. Distinct roles in vivo for the ubiquitin-proteasome system and the autophagy-lysosomal pathway in the degradation of α-synuclein. J Neurosci. 2011 Oct 12;31(41):14508-20. PubMed.

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  1. The mechanism by which α-synuclein is cleared in neurons is central to the pathogenesis of Parkinson’s disease and in developing targeted therapies. This is because a critical level of this protein in neurons is directly linked to neurodegeneration, as evident in cases with α-synuclein gene multiplications and promoter polymorphisms. Although a number of studies in cell lines previously showed that both proteasomes and lysosomes degrade α-synuclein, the relative contribution of these two pathways to α-synuclein breakdown in neurons in the living brain is not known.

    The authors of this elegant study have combined traditional pharmacologic approaches with advanced in-vivo imaging modalities to help address this important question. They showed that when an inhibitor is added to the cortical surface, endogenous α-synuclein is degraded primarily by the ubiquitin-proteasome system (UPS), whereas macroautophagy is activated by and contributes to the clearance of overexpressed α-synuclein. It remains unclear whether this differential response is due to raised levels of soluble protein or because α-synuclein is aggregated in the transgenic overproducing model.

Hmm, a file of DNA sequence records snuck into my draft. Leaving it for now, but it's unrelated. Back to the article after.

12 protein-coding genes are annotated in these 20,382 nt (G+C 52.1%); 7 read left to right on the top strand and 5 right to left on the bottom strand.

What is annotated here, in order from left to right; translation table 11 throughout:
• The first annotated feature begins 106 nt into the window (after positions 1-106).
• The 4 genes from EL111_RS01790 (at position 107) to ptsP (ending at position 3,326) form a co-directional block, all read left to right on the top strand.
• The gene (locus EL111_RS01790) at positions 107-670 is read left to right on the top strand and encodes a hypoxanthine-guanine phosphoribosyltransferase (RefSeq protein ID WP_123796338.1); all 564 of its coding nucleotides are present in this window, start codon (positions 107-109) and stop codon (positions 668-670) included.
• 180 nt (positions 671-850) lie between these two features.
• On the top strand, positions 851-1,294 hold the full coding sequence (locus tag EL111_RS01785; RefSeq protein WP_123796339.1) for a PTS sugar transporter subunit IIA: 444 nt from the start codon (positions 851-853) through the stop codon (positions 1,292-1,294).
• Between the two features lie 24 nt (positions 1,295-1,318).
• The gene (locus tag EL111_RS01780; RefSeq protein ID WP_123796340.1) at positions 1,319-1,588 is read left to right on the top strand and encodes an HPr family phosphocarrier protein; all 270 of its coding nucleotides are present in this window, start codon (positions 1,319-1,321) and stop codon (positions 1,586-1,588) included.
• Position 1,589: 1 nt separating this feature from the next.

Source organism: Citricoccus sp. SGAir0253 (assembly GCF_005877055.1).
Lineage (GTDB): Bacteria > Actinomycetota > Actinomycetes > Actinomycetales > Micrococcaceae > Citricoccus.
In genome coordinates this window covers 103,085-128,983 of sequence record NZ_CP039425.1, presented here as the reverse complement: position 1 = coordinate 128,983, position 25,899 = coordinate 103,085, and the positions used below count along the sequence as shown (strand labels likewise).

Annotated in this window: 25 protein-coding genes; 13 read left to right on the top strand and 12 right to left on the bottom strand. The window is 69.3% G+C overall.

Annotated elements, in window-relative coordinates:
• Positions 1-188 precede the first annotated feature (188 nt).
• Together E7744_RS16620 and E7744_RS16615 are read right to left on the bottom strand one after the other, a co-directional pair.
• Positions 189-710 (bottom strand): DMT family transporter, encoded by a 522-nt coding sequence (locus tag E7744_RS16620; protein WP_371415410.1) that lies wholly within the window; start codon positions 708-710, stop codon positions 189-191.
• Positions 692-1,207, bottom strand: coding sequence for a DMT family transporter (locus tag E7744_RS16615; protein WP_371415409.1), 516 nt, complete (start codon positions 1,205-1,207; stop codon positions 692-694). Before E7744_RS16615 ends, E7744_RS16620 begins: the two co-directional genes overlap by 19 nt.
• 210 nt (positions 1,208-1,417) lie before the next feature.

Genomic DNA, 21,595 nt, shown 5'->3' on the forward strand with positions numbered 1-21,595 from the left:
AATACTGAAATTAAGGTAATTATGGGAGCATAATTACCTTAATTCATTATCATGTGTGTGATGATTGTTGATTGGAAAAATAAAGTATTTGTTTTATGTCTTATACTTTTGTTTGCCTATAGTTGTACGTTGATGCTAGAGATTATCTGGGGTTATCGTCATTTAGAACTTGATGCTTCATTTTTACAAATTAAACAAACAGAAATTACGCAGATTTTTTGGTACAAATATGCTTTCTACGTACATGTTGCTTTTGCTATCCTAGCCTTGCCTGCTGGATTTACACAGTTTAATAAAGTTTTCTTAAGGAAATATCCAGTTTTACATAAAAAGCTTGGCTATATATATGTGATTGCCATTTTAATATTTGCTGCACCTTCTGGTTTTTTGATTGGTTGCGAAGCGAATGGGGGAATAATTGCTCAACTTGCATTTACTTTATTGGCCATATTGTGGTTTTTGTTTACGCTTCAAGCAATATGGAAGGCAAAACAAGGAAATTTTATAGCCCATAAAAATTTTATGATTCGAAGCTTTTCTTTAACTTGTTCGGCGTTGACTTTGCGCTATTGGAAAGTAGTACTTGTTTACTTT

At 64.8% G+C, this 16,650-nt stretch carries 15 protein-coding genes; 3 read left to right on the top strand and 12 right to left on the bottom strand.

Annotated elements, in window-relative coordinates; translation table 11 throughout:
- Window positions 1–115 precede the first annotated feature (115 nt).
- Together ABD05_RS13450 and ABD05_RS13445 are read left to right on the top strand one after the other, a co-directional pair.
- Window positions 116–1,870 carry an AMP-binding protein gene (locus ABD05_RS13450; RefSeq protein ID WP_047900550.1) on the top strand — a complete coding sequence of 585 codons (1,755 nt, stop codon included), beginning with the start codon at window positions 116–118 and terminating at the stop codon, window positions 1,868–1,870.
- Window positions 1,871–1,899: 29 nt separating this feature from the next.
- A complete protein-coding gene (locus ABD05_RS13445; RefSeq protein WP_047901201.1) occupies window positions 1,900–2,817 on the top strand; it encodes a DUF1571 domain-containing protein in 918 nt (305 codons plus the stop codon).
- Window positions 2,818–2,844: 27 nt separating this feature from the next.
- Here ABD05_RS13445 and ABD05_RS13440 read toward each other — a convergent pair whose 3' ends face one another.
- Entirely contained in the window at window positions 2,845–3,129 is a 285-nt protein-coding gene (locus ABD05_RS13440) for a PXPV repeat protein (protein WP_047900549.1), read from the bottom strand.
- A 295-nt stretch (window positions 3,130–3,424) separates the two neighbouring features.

Interestingly, in this model, the authors show an age dependence to the relevance of the UPS in α-synuclein degradation.

    Based on this study and previous observations, it seems likely that there is a primary mode of clearance for a specific fraction of α-synuclein (e.g., soluble or cytoplasmic) and secondary mechanisms in response to its accumulation or misfolding. Although the study was not designed to investigate the contribution of other lysosomal pathways (e.g., endolysosomal or chaperone-mediated autophagy), it is interesting to note that, similar to work in cell culture, the increase in endogenous α-synuclein content after proteasomal inhibition was only about 1.3-fold, suggesting that under basal conditions, only a certain pool of this protein is degraded by proteasomes.